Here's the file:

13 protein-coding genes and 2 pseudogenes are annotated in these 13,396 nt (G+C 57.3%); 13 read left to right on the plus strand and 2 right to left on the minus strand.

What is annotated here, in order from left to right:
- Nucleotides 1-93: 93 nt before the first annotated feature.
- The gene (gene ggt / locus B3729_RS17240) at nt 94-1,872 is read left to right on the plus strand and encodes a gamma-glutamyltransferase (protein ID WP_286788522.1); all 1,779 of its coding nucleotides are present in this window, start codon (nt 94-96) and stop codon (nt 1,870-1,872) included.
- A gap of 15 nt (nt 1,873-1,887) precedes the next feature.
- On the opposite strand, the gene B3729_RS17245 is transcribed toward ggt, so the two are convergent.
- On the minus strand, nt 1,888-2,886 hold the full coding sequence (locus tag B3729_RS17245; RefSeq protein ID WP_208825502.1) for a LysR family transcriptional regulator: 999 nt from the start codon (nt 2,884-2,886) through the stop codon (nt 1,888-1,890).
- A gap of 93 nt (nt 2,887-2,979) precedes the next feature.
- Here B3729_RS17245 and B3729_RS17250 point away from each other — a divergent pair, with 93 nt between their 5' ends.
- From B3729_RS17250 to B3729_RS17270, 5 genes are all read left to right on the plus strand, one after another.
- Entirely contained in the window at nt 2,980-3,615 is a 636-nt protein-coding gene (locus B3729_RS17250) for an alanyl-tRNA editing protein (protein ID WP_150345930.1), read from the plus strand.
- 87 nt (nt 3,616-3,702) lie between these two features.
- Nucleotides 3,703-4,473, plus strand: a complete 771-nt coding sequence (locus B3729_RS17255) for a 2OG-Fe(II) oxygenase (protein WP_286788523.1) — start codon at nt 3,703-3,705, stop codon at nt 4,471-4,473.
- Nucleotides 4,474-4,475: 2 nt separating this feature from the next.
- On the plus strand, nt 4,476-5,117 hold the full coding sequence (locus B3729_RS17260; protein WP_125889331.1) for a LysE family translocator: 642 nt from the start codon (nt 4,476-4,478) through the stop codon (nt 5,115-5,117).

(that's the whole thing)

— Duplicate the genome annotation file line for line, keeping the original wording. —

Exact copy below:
13 protein-coding genes and 2 pseudogenes are annotated in these 13,396 nt (G+C 57.3%); 13 read left to right on the plus strand and 2 right to left on the minus strand.

What is annotated here, in order from left to right:
- Nucleotides 1-93: 93 nt before the first annotated feature.
- The gene (gene ggt / locus B3729_RS17240) at nt 94-1,872 is read left to right on the plus strand and encodes a gamma-glutamyltransferase (protein ID WP_286788522.1); all 1,779 of its coding nucleotides are present in this window, start codon (nt 94-96) and stop codon (nt 1,870-1,872) included.
- A gap of 15 nt (nt 1,873-1,887) precedes the next feature.
- On the opposite strand, the gene B3729_RS17245 is transcribed toward ggt, so the two are convergent.
- On the minus strand, nt 1,888-2,886 hold the full coding sequence (locus tag B3729_RS17245; RefSeq protein ID WP_208825502.1) for a LysR family transcriptional regulator: 999 nt from the start codon (nt 2,884-2,886) through the stop codon (nt 1,888-1,890).
- A gap of 93 nt (nt 2,887-2,979) precedes the next feature.
- Here B3729_RS17245 and B3729_RS17250 point away from each other — a divergent pair, with 93 nt between their 5' ends.
- From B3729_RS17250 to B3729_RS17270, 5 genes are all read left to right on the plus strand, one after another.
- Entirely contained in the window at nt 2,980-3,615 is a 636-nt protein-coding gene (locus B3729_RS17250) for an alanyl-tRNA editing protein (protein ID WP_150345930.1), read from the plus strand.
- 87 nt (nt 3,616-3,702) lie between these two features.
- Nucleotides 3,703-4,473, plus strand: a complete 771-nt coding sequence (locus B3729_RS17255) for a 2OG-Fe(II) oxygenase (protein WP_286788523.1) — start codon at nt 3,703-3,705, stop codon at nt 4,471-4,473.
- Nucleotides 4,474-4,475: 2 nt separating this feature from the next.
- On the plus strand, nt 4,476-5,117 hold the full coding sequence (locus B3729_RS17260; protein WP_125889331.1) for a LysE family translocator: 642 nt from the start codon (nt 4,476-4,478) through the stop codon (nt 5,115-5,117).